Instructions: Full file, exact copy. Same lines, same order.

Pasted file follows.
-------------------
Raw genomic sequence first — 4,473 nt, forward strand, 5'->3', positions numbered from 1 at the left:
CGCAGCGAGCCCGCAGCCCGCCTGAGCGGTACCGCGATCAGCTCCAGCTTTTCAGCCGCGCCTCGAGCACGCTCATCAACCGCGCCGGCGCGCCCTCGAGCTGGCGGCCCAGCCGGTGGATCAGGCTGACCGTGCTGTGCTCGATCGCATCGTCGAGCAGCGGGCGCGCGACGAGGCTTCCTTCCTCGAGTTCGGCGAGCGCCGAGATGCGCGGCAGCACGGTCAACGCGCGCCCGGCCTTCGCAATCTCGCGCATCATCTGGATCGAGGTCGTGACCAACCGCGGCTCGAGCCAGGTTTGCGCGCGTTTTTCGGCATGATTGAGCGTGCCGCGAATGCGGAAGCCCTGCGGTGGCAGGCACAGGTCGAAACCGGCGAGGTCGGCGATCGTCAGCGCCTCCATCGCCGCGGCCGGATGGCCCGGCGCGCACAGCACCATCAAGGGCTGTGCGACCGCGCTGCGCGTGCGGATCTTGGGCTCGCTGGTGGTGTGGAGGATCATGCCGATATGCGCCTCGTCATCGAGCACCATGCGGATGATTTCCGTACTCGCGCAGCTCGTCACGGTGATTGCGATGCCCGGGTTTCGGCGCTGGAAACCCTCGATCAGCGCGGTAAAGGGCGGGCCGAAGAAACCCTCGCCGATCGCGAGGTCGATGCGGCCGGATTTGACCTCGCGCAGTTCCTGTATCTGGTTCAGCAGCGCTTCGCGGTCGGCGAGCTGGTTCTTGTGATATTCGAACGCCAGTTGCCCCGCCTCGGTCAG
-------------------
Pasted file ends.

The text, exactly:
Raw genomic sequence first — 4,473 nt, forward strand, 5'->3', positions numbered from 1 at the left:
CGCAGCGAGCCCGCAGCCCGCCTGAGCGGTACCGCGATCAGCTCCAGCTTTTCAGCCGCGCCTCGAGCACGCTCATCAACCGCGCCGGCGCGCCCTCGAGCTGGCGGCCCAGCCGGTGGATCAGGCTGACCGTGCTGTGCTCGATCGCATCGTCGAGCAGCGGGCGCGCGACGAGGCTTCCTTCCTCGAGTTCGGCGAGCGCCGAGATGCGCGGCAGCACGGTCAACGCGCGCCCGGCCTTCGCAATCTCGCGCATCATCTGGATCGAGGTCGTGACCAACCGCGGCTCGAGCCAGGTTTGCGCGCGTTTTTCGGCATGATTGAGCGTGCCGCGAATGCGGAAGCCCTGCGGTGGCAGGCACAGGTCGAAACCGGCGAGGTCGGCGATCGTCAGCGCCTCCATCGCCGCGGCCGGATGGCCCGGCGCGCACAGCACCATCAAGGGCTGTGCGACCGCGCTGCGCGTGCGGATCTTGGGCTCGCTGGTGGTGTGGAGGATCATGCCGATATGCGCCTCGTCATCGAGCACCATGCGGATGATTTCCGTACTCGCGCAGCTCGTCACGGTGATTGCGATGCCCGGGTTTCGGCGCTGGAAACCCTCGATCAGCGCGGTAAAGGGCGGGCCGAAGAAACCCTCGCCGATCGCGAGGTCGATGCGGCCGGATTTGACCTCGCGCAGTTCCTGTATCTGGTTCAGCAGCGCTTCGCGGTCGGCGAGCTGGTTCTTGTGATATTCGAACGCCAGTTGCCCCGCCTCGGTCAG